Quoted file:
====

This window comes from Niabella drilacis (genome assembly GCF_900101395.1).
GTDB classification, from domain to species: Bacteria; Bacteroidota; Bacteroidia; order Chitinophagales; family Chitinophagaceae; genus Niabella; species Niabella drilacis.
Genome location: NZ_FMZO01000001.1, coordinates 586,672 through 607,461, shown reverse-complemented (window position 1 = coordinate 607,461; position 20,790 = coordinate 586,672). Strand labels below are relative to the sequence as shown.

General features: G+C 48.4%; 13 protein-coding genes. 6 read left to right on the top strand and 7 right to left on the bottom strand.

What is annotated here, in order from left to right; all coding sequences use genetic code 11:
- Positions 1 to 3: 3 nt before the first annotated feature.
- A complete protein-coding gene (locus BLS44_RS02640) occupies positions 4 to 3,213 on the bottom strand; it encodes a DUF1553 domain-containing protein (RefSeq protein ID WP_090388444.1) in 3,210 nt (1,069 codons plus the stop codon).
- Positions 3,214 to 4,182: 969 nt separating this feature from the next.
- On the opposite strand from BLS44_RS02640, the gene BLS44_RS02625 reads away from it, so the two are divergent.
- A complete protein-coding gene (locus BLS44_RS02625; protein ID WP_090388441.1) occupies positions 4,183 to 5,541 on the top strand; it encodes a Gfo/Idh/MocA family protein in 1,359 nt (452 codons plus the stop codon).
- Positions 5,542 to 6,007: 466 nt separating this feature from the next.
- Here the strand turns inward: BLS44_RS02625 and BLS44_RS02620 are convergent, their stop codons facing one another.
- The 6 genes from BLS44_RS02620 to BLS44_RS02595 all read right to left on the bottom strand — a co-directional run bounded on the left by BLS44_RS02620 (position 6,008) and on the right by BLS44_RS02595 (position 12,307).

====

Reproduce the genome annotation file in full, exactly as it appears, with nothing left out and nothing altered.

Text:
This window comes from Niabella drilacis (genome assembly GCF_900101395.1).
GTDB classification, from domain to species: Bacteria; Bacteroidota; Bacteroidia; order Chitinophagales; family Chitinophagaceae; genus Niabella; species Niabella drilacis.
Genome location: NZ_FMZO01000001.1, coordinates 586,672 through 607,461, shown reverse-complemented (window position 1 = coordinate 607,461; position 20,790 = coordinate 586,672). Strand labels below are relative to the sequence as shown.

General features: G+C 48.4%; 13 protein-coding genes. 6 read left to right on the top strand and 7 right to left on the bottom strand.

What is annotated here, in order from left to right; all coding sequences use genetic code 11:
- Positions 1 to 3: 3 nt before the first annotated feature.
- A complete protein-coding gene (locus BLS44_RS02640) occupies positions 4 to 3,213 on the bottom strand; it encodes a DUF1553 domain-containing protein (RefSeq protein ID WP_090388444.1) in 3,210 nt (1,069 codons plus the stop codon).
- Positions 3,214 to 4,182: 969 nt separating this feature from the next.
- On the opposite strand from BLS44_RS02640, the gene BLS44_RS02625 reads away from it, so the two are divergent.
- A complete protein-coding gene (locus BLS44_RS02625; protein ID WP_090388441.1) occupies positions 4,183 to 5,541 on the top strand; it encodes a Gfo/Idh/MocA family protein in 1,359 nt (452 codons plus the stop codon).
- Positions 5,542 to 6,007: 466 nt separating this feature from the next.
- Here the strand turns inward: BLS44_RS02625 and BLS44_RS02620 are convergent, their stop codons facing one another.
- The 6 genes from BLS44_RS02620 to BLS44_RS02595 all read right to left on the bottom strand — a co-directional run bounded on the left by BLS44_RS02620 (position 6,008) and on the right by BLS44_RS02595 (position 12,307).